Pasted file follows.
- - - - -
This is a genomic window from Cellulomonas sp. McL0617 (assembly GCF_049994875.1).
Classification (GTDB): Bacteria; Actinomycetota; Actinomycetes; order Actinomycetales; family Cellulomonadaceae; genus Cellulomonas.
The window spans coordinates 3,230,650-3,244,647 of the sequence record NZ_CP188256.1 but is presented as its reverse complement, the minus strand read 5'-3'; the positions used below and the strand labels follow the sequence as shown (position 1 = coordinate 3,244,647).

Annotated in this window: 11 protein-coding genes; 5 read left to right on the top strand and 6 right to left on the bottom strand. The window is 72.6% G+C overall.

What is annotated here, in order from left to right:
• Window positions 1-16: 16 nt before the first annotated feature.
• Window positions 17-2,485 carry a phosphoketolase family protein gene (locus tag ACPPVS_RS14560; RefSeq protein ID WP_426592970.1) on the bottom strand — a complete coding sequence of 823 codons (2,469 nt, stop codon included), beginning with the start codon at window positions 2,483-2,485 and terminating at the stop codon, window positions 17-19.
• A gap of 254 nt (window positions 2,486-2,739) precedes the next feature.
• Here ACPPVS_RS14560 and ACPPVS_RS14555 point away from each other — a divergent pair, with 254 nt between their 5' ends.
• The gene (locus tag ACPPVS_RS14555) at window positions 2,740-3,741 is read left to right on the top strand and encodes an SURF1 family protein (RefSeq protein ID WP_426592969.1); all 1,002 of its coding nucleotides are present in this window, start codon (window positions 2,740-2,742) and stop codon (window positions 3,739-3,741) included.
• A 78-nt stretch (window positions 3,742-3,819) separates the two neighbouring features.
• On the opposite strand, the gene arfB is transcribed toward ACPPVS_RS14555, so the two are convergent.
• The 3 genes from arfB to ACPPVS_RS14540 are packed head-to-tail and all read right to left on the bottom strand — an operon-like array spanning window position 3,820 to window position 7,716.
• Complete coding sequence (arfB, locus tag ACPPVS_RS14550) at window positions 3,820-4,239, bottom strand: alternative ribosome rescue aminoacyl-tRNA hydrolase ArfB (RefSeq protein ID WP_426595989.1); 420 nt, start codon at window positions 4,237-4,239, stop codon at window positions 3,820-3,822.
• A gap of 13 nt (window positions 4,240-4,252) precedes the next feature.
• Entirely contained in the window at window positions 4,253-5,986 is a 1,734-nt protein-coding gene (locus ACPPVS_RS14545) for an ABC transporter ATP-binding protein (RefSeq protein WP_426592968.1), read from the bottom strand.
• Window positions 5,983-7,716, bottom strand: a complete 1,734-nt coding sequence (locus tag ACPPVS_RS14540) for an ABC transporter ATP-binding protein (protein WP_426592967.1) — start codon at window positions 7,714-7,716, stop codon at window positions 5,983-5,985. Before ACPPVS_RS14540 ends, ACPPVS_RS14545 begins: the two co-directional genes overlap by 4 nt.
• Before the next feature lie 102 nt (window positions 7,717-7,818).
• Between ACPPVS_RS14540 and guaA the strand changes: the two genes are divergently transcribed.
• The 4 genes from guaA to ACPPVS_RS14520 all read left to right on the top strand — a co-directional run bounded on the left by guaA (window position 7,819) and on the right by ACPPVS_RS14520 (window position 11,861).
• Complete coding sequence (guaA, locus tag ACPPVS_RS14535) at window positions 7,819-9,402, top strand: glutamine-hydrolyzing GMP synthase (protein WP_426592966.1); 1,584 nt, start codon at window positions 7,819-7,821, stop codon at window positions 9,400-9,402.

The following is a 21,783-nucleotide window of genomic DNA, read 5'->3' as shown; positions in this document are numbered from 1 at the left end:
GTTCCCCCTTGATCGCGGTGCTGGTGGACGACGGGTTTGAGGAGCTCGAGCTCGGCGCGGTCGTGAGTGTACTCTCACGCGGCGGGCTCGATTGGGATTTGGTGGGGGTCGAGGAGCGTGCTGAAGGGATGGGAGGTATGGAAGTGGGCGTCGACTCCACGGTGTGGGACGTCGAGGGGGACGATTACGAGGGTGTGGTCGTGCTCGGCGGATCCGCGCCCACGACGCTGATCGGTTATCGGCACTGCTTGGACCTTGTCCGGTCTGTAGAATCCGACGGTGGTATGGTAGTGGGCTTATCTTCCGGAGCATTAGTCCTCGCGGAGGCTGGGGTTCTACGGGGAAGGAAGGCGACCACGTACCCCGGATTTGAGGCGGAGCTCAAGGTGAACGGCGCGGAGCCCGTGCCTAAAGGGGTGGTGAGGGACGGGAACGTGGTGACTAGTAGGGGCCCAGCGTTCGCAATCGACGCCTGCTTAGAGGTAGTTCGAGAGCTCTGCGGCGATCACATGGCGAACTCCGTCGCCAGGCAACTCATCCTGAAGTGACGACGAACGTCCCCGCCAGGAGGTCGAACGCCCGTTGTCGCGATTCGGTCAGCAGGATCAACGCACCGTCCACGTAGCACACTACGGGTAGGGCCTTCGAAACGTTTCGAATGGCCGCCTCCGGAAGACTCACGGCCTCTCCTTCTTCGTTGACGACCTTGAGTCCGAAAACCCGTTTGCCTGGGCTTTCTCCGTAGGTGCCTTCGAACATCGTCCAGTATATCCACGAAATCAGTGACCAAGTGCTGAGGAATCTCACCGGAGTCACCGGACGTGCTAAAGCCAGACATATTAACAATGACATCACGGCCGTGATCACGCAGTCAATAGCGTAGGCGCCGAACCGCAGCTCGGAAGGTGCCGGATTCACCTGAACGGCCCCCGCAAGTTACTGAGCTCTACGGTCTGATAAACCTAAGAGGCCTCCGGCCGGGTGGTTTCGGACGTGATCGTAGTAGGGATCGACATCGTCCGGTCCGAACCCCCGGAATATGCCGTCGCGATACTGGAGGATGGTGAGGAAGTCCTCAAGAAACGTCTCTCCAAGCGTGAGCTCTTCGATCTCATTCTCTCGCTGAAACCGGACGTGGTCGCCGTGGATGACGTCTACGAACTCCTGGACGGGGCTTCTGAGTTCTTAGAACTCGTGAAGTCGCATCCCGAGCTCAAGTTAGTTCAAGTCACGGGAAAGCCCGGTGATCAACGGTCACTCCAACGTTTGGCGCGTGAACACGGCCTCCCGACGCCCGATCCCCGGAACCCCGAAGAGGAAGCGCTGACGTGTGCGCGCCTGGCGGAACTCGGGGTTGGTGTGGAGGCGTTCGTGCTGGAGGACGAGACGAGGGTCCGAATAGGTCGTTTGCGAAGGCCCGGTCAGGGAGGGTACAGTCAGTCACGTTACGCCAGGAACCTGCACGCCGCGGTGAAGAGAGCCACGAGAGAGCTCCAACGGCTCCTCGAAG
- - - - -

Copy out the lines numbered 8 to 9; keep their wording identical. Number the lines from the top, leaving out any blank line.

• A gap of 254 nt (window positions 2,486-2,739) precedes the next feature.
• Here ACPPVS_RS14560 and ACPPVS_RS14555 point away from each other — a divergent pair, with 254 nt between their 5' ends.